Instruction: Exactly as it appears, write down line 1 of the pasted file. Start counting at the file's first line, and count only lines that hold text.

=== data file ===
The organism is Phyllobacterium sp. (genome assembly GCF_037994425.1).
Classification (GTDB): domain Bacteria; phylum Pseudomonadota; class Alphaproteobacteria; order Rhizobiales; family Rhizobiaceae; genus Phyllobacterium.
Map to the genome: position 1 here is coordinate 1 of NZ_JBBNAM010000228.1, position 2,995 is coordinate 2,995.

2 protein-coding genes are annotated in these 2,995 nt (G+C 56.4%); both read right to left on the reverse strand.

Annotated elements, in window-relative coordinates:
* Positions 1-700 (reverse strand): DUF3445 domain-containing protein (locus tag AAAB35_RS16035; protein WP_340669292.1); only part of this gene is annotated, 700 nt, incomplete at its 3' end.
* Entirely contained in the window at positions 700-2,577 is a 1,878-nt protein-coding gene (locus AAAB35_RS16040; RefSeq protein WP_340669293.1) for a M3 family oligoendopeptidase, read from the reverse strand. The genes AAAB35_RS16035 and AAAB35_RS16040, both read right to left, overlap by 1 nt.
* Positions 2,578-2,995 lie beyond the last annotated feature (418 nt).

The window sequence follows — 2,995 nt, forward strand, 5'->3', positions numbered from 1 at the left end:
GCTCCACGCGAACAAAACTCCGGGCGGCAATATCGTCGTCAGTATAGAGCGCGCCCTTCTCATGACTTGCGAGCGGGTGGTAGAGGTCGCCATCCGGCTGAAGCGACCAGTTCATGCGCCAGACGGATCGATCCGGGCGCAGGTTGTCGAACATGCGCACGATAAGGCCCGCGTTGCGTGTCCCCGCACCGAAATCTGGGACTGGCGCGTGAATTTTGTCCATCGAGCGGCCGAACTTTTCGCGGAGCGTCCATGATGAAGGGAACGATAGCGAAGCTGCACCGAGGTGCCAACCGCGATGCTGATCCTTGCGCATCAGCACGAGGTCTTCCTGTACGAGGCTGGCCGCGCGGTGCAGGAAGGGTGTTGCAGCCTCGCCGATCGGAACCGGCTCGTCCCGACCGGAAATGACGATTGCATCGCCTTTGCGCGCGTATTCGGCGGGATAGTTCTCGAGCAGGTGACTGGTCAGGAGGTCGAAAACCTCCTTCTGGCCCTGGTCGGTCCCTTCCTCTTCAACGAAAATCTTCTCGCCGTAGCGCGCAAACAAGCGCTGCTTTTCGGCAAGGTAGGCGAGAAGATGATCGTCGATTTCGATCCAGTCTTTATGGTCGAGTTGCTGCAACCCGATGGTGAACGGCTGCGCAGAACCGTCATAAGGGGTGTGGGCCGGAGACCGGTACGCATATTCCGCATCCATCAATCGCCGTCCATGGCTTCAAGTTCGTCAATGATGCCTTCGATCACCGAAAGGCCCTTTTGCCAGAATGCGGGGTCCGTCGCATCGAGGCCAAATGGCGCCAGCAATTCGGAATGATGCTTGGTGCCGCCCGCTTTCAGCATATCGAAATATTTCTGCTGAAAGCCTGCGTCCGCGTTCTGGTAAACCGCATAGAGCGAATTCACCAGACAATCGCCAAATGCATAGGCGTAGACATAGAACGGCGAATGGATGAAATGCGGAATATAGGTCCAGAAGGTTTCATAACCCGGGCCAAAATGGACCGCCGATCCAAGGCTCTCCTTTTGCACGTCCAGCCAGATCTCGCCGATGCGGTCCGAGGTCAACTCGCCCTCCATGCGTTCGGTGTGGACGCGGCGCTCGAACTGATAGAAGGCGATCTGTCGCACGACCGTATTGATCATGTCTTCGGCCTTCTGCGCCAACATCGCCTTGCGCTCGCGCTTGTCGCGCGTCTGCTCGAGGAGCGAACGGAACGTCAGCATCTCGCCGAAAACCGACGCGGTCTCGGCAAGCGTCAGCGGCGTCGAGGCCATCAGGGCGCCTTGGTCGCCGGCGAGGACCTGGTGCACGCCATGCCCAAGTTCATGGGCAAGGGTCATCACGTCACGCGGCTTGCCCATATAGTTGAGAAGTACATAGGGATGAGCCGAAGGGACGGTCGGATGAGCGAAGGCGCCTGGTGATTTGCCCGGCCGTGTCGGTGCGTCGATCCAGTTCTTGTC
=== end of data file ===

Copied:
The organism is Phyllobacterium sp. (genome assembly GCF_037994425.1).